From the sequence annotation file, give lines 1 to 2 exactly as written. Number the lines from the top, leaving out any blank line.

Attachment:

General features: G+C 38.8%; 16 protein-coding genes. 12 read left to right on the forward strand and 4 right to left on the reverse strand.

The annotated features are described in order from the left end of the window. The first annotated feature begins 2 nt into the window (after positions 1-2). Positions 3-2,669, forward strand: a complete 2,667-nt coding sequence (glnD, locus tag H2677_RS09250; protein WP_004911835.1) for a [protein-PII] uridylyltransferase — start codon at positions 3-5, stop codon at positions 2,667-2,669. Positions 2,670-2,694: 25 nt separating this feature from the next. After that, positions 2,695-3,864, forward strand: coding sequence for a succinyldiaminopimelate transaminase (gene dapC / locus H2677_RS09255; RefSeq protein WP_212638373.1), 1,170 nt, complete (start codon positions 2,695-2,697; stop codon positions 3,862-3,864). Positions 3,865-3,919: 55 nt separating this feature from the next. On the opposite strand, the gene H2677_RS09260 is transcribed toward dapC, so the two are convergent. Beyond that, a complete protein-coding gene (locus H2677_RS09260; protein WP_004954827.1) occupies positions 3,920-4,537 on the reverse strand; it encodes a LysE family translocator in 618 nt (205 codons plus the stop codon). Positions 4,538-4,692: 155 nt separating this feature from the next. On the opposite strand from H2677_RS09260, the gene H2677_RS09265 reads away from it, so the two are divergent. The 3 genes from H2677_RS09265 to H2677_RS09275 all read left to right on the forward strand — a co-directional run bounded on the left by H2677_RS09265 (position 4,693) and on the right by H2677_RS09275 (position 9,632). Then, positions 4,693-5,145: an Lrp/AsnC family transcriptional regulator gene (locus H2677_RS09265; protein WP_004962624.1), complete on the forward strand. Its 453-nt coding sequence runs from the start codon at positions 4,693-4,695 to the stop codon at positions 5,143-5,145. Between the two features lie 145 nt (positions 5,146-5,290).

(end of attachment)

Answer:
General features: G+C 38.8%; 16 protein-coding genes. 12 read left to right on the forward strand and 4 right to left on the reverse strand.

The annotated features are described in order from the left end of the window. The first annotated feature begins 2 nt into the window (after positions 1-2). Positions 3-2,669, forward strand: a complete 2,667-nt coding sequence (glnD, locus tag H2677_RS09250; protein WP_004911835.1) for a [protein-PII] uridylyltransferase — start codon at positions 3-5, stop codon at positions 2,667-2,669. Positions 2,670-2,694: 25 nt separating this feature from the next. After that, positions 2,695-3,864, forward strand: coding sequence for a succinyldiaminopimelate transaminase (gene dapC / locus H2677_RS09255; RefSeq protein WP_212638373.1), 1,170 nt, complete (start codon positions 2,695-2,697; stop codon positions 3,862-3,864). Positions 3,865-3,919: 55 nt separating this feature from the next. On the opposite strand, the gene H2677_RS09260 is transcribed toward dapC, so the two are convergent. Beyond that, a complete protein-coding gene (locus H2677_RS09260; protein WP_004954827.1) occupies positions 3,920-4,537 on the reverse strand; it encodes a LysE family translocator in 618 nt (205 codons plus the stop codon). Positions 4,538-4,692: 155 nt separating this feature from the next. On the opposite strand from H2677_RS09260, the gene H2677_RS09265 reads away from it, so the two are divergent. The 3 genes from H2677_RS09265 to H2677_RS09275 all read left to right on the forward strand — a co-directional run bounded on the left by H2677_RS09265 (position 4,693) and on the right by H2677_RS09275 (position 9,632). Then, positions 4,693-5,145: an Lrp/AsnC family transcriptional regulator gene (locus H2677_RS09265; protein WP_004962624.1), complete on the forward strand. Its 453-nt coding sequence runs from the start codon at positions 4,693-4,695 to the stop codon at positions 5,143-5,145. Between the two features lie 145 nt (positions 5,146-5,290).